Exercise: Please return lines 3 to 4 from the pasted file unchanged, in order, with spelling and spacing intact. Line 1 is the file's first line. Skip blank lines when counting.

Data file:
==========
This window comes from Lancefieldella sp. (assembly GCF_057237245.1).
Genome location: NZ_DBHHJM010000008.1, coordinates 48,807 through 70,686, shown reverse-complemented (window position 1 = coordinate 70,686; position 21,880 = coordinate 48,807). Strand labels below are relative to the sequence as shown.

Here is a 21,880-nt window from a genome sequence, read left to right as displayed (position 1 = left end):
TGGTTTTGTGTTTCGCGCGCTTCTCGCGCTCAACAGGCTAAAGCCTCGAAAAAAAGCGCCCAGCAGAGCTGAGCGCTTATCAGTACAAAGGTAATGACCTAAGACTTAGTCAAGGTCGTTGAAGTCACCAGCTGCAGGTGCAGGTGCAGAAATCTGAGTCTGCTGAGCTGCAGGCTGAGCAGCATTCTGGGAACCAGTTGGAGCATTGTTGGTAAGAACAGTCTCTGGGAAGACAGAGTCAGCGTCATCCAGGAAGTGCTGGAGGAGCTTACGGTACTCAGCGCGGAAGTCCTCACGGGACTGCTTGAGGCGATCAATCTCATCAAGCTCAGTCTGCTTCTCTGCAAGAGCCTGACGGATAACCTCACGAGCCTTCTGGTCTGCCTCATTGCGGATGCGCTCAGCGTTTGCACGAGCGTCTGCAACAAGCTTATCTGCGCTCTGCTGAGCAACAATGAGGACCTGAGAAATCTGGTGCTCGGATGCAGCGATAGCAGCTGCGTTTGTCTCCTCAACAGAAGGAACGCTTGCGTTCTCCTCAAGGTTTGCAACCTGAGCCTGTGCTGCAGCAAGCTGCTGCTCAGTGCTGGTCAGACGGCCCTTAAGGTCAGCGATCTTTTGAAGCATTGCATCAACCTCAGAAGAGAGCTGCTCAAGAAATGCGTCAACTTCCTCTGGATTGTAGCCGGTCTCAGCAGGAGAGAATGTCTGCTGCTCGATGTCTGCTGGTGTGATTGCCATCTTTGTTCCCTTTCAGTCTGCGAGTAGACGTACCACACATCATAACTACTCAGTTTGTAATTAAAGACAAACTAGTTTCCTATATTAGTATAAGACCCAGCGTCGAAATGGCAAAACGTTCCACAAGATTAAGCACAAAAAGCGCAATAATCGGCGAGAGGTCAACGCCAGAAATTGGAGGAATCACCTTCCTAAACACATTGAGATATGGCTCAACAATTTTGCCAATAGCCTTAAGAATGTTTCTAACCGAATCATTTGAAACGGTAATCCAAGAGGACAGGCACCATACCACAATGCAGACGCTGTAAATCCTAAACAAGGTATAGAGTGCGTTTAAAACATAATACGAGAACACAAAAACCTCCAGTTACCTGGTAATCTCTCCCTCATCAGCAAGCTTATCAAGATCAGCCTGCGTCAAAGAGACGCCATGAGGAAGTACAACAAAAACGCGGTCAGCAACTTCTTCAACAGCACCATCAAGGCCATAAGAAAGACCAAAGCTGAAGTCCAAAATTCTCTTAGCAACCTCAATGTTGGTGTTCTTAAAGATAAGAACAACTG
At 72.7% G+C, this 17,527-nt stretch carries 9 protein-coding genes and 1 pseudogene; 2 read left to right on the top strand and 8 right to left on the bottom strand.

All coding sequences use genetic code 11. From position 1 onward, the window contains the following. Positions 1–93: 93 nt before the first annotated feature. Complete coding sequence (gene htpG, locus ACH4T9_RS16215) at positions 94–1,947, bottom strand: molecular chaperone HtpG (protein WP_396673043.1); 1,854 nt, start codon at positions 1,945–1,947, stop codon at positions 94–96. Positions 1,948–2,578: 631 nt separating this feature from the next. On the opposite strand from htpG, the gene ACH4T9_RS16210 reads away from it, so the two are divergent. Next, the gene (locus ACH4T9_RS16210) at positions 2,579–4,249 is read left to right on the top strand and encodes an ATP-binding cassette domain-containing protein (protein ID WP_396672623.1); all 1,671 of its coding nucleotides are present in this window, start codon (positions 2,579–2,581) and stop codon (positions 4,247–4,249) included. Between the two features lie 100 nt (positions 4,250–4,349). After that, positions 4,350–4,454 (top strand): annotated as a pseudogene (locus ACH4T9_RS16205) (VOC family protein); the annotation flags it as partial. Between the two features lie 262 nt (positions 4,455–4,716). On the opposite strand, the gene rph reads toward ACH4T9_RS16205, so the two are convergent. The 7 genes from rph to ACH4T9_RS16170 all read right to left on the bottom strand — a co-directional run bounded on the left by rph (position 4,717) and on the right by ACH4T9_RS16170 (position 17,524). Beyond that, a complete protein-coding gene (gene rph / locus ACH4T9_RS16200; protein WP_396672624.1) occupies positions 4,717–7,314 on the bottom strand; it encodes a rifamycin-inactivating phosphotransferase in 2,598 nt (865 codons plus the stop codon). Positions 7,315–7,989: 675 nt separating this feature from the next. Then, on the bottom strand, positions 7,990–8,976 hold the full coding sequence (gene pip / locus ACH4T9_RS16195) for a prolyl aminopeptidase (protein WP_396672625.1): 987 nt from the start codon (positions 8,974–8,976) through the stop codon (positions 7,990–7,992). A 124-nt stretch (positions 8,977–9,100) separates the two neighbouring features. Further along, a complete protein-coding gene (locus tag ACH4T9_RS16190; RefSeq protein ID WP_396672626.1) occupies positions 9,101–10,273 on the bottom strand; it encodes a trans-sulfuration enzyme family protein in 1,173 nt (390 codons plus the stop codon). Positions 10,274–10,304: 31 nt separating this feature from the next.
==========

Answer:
Here is a 21,880-nt window from a genome sequence, read left to right as displayed (position 1 = left end):
TGGTTTTGTGTTTCGCGCGCTTCTCGCGCTCAACAGGCTAAAGCCTCGAAAAAAAGCGCCCAGCAGAGCTGAGCGCTTATCAGTACAAAGGTAATGACCTAAGACTTAGTCAAGGTCGTTGAAGTCACCAGCTGCAGGTGCAGGTGCAGAAATCTGAGTCTGCTGAGCTGCAGGCTGAGCAGCATTCTGGGAACCAGTTGGAGCATTGTTGGTAAGAACAGTCTCTGGGAAGACAGAGTCAGCGTCATCCAGGAAGTGCTGGAGGAGCTTACGGTACTCAGCGCGGAAGTCCTCACGGGACTGCTTGAGGCGATCAATCTCATCAAGCTCAGTCTGCTTCTCTGCAAGAGCCTGACGGATAACCTCACGAGCCTTCTGGTCTGCCTCATTGCGGATGCGCTCAGCGTTTGCACGAGCGTCTGCAACAAGCTTATCTGCGCTCTGCTGAGCAACAATGAGGACCTGAGAAATCTGGTGCTCGGATGCAGCGATAGCAGCTGCGTTTGTCTCCTCAACAGAAGGAACGCTTGCGTTCTCCTCAAGGTTTGCAACCTGAGCCTGTGCTGCAGCAAGCTGCTGCTCAGTGCTGGTCAGACGGCCCTTAAGGTCAGCGATCTTTTGAAGCATTGCATCAACCTCAGAAGAGAGCTGCTCAAGAAATGCGTCAACTTCCTCTGGATTGTAGCCGGTCTCAGCAGGAGAGAATGTCTGCTGCTCGATGTCTGCTGGTGTGATTGCCATCTTTGTTCCCTTTCAGTCTGCGAGTAGACGTACCACACATCATAACTACTCAGTTTGTAATTAAAGACAAACTAGTTTCCTATATTAGTATAAGACCCAGCGTCGAAATGGCAAAACGTTCCACAAGATTAAGCACAAAAAGCGCAATAATCGGCGAGAGGTCAACGCCAGAAATTGGAGGAATCACCTTCCTAAACACATTGAGATATGGCTCAACAATTTTGCCAATAGCCTTAAGAATGTTTCTAACCGAATCATTTGAAACGGTAATCCAAGAGGACAGGCACCATACCACAATGCAGACGCTGTAAATCCTAAACAAGGTATAGAGTGCGTTTAAAACATAATACGAGAACACAAAAACCTCCAGTTACCTGGTAATCTCTCCCTCATCAGCAAGCTTATCAAGATCAGCCTGCGTCAAAGAGACGCCATGAGGAAGTACAACAAAAACGCGGTCAGCAACTTCTTCAACAGCACCATCAAGGCCATAAGAAAGACCAAAGCTGAAGTCCAAAATTCTCTTAGCAACCTCAATGTTGGTGTTCTTAAAGATAAGAACAACTG